The pastoral team are committed to encouraging and supporting all pupils’ to believe in themselves. Ripley offers pupils the chance to experience a broad and diverse curriculum which is complemented with the opportunity to access a wide range of optional extracurricular activities. Ripley recognises that qualifications are essential but only part of developing the whole child.
The Pastoral team work alongside subject colleagues to support learning across the curriculum implementing a number of many strategies. The team has a experience, a breadth of knowledge and depth of skill which ensures everyone’s needs are catered for.
Each year group has a Progress leader who tracks the progress and personal development of their pupils. They will challenge performance in a supportive and encouraging manner so each pupil achieves their best. Assistant progress leaders with no teaching commitment assist the progress leader nurturing pupils’ identified skills, talents and abilities.
The pupils in each year group are organised into ten forms, each has a dedicated progress tutor. This is parents’ first point of contact, as the progress tutor they have an overview of each pupil’s education and can guide and support them through the many decisions faced. The year 7 progress tutor team is static so that they can use their extensive experience and knowledge of transition issues to settle and resolve concerns quickly. Progress tutors then remain with pupils from year 8 to 11 this enables the progress tutor to know the pupils and their families well. This relationship is key to supporting each pupil in the right way so they achieve their best.
The pupils also belong to a house: Blackburn, Chester, Durham and York. Competitions in a variety of areas are organised and pupils compete for ‘Ripples’. ‘Ripples are accumulated and awards presented to those achieving the highest scores.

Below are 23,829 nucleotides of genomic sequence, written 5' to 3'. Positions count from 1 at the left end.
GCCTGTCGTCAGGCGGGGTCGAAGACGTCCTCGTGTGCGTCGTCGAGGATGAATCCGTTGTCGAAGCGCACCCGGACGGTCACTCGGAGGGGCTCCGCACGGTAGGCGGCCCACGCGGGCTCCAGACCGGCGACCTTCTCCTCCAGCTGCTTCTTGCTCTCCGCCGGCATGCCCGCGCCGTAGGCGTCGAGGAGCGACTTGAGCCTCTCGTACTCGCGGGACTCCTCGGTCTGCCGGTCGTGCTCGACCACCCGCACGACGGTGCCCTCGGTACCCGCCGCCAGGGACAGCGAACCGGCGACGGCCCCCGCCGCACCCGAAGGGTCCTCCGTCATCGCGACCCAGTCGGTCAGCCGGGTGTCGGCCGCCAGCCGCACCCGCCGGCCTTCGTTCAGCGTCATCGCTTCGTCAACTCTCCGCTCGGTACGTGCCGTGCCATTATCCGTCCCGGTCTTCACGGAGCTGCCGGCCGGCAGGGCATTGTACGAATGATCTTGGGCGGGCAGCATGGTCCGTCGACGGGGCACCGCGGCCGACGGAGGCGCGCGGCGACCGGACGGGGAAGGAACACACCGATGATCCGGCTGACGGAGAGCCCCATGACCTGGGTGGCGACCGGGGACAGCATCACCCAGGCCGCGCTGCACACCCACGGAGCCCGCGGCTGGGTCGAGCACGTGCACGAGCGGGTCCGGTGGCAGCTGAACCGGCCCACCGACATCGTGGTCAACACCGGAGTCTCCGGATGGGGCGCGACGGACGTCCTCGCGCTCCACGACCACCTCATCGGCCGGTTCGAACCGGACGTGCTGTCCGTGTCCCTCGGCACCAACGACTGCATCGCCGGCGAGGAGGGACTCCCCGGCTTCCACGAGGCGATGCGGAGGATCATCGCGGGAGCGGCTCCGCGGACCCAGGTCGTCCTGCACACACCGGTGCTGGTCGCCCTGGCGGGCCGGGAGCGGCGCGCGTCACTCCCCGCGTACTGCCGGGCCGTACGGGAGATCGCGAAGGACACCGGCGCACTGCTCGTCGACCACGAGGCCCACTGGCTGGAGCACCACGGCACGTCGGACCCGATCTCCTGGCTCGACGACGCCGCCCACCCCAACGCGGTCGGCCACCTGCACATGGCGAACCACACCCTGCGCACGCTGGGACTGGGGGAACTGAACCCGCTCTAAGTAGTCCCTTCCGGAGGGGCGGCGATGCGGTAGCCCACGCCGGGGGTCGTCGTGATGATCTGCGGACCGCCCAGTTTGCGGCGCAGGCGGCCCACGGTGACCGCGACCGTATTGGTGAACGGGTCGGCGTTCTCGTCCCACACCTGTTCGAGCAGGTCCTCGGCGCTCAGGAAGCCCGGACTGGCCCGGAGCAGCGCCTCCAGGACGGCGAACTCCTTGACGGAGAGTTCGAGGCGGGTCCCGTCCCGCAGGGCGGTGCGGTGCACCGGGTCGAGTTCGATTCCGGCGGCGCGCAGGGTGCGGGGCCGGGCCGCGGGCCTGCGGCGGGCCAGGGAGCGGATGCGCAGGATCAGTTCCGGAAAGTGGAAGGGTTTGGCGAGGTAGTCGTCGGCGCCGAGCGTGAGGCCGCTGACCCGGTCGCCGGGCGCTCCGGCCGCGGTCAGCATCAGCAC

We recognise that Ripley is a dynamic environment but we work hard to create respect and tolerance. This is underpinned by the work we do with regard to bullying. Anti-bullying issues are addressed through our PSHEE programme, assemblies, tutor time, National anti-bullying week and the curriculum. Pastoral logs indicate the number of bullying and racist incidents is low. Less that 1% of pupils had experienced homophobic bullying.
There is a balance between giving support and structure and allowing pupils to take responsibility and make their own decisions as there is in any family. Pupils must own their behaviour and recognise that they cannot impede the learning of others. The behaviour for learning policy is promoted and adhered to across the academy.
There are many opportunities available to pupils to show their care and compassion for others through the charity fundraising. The academy promotes the Duke of Edinburgh and Arch Bishop of York awards. There are bespoke schemes in year 8, Tristar and year 11, Ripley+.
In conjunction with Lancashire Police, Ripley St. Thomas Academy is involved in a national initiative called “Operation Encompass”. The purpose of Operation Encompass is to safeguard and support children and young people who have been involved in, heard or witnessed a domestic abuse incident.
Following an incident, children will often arrive at school distressed, upset, worried and unprepared. Operation Encompass aims to ensure that appropriate school staff are made aware early enough to help and support children and young people in a way that means they feel safe and included.
This is a valuable initiative that means we can help and support students and their families within our school when they need us most.
You can find out more information by visiting the Operation Encompass website (click the button below) or by contacting Mrs A.Casson or Mr P. Wilson at school.